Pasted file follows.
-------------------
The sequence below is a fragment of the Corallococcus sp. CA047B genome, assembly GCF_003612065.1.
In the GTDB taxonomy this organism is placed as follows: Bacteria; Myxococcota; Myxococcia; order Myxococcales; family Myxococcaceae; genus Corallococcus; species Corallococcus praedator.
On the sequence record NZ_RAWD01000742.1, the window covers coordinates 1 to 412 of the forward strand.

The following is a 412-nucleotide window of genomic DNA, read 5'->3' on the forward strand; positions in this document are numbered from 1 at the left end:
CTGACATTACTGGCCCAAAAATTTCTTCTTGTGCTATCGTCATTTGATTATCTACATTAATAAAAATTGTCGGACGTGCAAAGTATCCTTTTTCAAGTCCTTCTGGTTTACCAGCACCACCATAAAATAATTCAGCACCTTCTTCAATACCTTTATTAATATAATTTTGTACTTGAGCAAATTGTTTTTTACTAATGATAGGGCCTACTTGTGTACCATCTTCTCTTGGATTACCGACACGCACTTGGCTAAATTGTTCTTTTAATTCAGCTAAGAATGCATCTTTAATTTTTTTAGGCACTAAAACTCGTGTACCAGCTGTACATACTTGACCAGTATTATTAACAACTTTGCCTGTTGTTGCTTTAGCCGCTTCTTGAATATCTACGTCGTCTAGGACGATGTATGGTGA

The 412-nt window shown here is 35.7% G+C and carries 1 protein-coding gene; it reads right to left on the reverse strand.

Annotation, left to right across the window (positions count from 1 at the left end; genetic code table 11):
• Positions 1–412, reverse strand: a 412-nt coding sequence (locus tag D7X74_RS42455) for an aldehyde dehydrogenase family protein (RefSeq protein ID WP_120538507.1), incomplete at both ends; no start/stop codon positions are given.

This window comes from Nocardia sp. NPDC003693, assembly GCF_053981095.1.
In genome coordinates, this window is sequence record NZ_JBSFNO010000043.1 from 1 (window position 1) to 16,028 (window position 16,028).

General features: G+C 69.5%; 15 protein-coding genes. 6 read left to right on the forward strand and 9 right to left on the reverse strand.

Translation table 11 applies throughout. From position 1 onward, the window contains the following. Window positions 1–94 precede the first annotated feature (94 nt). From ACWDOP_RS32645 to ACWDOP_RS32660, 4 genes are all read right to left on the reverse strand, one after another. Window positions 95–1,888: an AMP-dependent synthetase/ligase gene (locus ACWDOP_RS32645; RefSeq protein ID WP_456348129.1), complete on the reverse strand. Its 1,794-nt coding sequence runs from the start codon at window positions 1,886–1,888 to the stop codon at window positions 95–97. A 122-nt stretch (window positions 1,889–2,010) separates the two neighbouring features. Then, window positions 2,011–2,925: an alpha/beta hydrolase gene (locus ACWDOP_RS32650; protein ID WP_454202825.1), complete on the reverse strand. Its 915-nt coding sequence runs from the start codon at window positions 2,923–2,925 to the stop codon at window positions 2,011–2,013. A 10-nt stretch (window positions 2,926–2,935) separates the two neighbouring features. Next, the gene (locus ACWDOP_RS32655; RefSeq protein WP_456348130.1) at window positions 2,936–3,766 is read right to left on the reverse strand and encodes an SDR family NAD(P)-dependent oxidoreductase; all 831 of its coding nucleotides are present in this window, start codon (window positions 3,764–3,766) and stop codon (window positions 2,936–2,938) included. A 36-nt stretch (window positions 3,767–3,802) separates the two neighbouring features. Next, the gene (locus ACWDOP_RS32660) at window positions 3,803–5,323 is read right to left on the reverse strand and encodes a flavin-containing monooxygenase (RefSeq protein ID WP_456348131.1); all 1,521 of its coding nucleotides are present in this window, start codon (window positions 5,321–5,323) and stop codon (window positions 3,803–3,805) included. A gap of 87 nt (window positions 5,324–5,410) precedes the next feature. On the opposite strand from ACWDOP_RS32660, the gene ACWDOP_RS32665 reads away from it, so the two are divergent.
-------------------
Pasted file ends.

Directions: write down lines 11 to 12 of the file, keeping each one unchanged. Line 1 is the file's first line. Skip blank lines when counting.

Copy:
General features: G+C 69.5%; 15 protein-coding genes. 6 read left to right on the forward strand and 9 right to left on the reverse strand.

Translation table 11 applies throughout. From position 1 onward, the window contains the following. Window positions 1–94 precede the first annotated feature (94 nt). From ACWDOP_RS32645 to ACWDOP_RS32660, 4 genes are all read right to left on the reverse strand, one after another. Window positions 95–1,888: an AMP-dependent synthetase/ligase gene (locus ACWDOP_RS32645; RefSeq protein ID WP_456348129.1), complete on the reverse strand. Its 1,794-nt coding sequence runs from the start codon at window positions 1,886–1,888 to the stop codon at window positions 95–97. A 122-nt stretch (window positions 1,889–2,010) separates the two neighbouring features. Then, window positions 2,011–2,925: an alpha/beta hydrolase gene (locus ACWDOP_RS32650; protein ID WP_454202825.1), complete on the reverse strand. Its 915-nt coding sequence runs from the start codon at window positions 2,923–2,925 to the stop codon at window positions 2,011–2,013. A 10-nt stretch (window positions 2,926–2,935) separates the two neighbouring features. Next, the gene (locus ACWDOP_RS32655; RefSeq protein WP_456348130.1) at window positions 2,936–3,766 is read right to left on the reverse strand and encodes an SDR family NAD(P)-dependent oxidoreductase; all 831 of its coding nucleotides are present in this window, start codon (window positions 3,764–3,766) and stop codon (window positions 2,936–2,938) included. A 36-nt stretch (window positions 3,767–3,802) separates the two neighbouring features. Next, the gene (locus ACWDOP_RS32660) at window positions 3,803–5,323 is read right to left on the reverse strand and encodes a flavin-containing monooxygenase (RefSeq protein ID WP_456348131.1); all 1,521 of its coding nucleotides are present in this window, start codon (window positions 5,321–5,323) and stop codon (window positions 3,803–3,805) included. A gap of 87 nt (window positions 5,324–5,410) precedes the next feature. On the opposite strand from ACWDOP_RS32660, the gene ACWDOP_RS32665 reads away from it, so the two are divergent.